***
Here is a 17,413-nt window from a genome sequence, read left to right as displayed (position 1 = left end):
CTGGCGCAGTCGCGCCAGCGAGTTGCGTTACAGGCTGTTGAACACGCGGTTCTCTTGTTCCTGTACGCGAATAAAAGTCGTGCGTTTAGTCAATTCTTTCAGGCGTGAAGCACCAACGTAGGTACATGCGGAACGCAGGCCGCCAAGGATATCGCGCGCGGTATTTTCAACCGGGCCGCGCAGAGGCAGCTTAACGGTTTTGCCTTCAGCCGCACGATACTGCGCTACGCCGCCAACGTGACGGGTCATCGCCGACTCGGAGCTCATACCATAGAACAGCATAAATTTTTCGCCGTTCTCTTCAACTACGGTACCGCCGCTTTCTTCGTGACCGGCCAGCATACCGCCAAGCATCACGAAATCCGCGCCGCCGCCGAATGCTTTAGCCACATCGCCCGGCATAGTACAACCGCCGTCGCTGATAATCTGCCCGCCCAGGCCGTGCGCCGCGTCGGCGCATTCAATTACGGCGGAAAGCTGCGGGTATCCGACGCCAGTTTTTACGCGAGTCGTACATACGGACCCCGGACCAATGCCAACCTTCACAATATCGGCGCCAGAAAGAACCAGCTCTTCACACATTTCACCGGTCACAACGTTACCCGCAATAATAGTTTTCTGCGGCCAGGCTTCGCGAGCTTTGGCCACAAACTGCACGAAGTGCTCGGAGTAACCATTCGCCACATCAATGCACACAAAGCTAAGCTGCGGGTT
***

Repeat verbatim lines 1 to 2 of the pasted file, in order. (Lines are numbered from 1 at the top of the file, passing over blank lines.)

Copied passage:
Here is a 17,413-nt window from a genome sequence, read left to right as displayed (position 1 = left end):
CTGGCGCAGTCGCGCCAGCGAGTTGCGTTACAGGCTGTTGAACACGCGGTTCTCTTGTTCCTGTACGCGAATAAAAGTCGTGCGTTTAGTCAATTCTTTCAGGCGTGAAGCACCAACGTAGGTACATGCGGAACGCAGGCCGCCAAGGATATCGCGCGCGGTATTTTCAACCGGGCCGCGCAGAGGCAGCTTAACGGTTTTGCCTTCAGCCGCACGATACTGCGCTACGCCGCCAACGTGACGGGTCATCGCCGACTCGGAGCTCATACCATAGAACAGCATAAATTTTTCGCCGTTCTCTTCAACTACGGTACCGCCGCTTTCTTCGTGACCGGCCAGCATACCGCCAAGCATCACGAAATCCGCGCCGCCGCCGAATGCTTTAGCCACATCGCCCGGCATAGTACAACCGCCGTCGCTGATAATCTGCCCGCCCAGGCCGTGCGCCGCGTCGGCGCATTCAATTACGGCGGAAAGCTGCGGGTATCCGACGCCAGTTTTTACGCGAGTCGTACATACGGACCCCGGACCAATGCCAACCTTCACAATATCGGCGCCAGAAAGAACCAGCTCTTCACACATTTCACCGGTCACAACGTTACCCGCAATAATAGTTTTCTGCGGCCAGGCTTCGCGAGCTTTGGCCACAAACTGCACGAAGTGCTCGGAGTAACCATTCGCCACATCAATGCACACAAAGCTAAGCTGCGGGTT